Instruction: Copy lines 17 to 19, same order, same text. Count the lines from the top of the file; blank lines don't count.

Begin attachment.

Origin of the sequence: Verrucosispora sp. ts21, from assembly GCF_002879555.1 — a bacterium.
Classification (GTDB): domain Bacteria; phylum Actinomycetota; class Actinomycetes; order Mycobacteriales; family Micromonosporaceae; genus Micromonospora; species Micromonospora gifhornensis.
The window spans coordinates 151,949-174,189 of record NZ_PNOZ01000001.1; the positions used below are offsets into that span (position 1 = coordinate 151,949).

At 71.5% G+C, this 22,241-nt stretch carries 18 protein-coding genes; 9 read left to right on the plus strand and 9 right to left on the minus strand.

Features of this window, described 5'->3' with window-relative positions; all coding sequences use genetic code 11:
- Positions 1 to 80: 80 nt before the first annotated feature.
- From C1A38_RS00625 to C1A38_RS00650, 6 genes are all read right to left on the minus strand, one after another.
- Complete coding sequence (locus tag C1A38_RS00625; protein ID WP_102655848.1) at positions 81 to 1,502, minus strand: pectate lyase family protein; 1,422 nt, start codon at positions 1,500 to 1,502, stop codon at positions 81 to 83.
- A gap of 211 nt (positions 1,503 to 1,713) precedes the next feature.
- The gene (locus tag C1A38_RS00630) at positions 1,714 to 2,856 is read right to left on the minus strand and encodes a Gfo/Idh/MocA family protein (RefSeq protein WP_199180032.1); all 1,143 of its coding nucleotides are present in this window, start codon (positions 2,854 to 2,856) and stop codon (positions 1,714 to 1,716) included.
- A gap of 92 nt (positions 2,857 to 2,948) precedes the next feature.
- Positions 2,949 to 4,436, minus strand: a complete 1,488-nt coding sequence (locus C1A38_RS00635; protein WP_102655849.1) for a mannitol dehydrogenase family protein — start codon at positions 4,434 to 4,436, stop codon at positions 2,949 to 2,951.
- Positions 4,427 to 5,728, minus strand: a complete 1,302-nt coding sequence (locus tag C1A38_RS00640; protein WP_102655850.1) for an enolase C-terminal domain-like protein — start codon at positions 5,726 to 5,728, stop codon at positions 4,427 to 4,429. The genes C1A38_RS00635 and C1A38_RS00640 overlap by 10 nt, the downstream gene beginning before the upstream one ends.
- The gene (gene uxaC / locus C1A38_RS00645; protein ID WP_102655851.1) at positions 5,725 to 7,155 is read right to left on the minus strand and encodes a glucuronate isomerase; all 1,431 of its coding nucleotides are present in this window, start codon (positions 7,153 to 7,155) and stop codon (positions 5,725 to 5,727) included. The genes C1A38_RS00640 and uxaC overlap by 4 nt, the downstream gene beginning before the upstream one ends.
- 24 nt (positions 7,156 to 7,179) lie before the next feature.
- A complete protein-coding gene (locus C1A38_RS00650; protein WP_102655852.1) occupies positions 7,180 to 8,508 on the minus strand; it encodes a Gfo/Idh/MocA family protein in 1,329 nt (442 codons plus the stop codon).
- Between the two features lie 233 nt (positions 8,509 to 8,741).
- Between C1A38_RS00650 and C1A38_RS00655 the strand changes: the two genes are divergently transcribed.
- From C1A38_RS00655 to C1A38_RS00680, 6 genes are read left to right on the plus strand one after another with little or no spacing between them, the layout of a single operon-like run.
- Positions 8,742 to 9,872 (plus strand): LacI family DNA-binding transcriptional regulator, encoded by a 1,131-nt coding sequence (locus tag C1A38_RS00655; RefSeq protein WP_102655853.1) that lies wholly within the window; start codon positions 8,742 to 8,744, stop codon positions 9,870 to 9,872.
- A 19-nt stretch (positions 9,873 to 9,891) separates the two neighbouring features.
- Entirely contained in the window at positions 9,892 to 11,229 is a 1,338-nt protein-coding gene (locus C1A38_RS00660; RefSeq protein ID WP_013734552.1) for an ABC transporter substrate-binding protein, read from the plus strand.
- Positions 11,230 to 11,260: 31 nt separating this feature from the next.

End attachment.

- Between the two features lie 233 nt (positions 8,509 to 8,741).
- Between C1A38_RS00650 and C1A38_RS00655 the strand changes: the two genes are divergently transcribed.
- From C1A38_RS00655 to C1A38_RS00680, 6 genes are read left to right on the plus strand one after another with little or no spacing between them, the layout of a single operon-like run.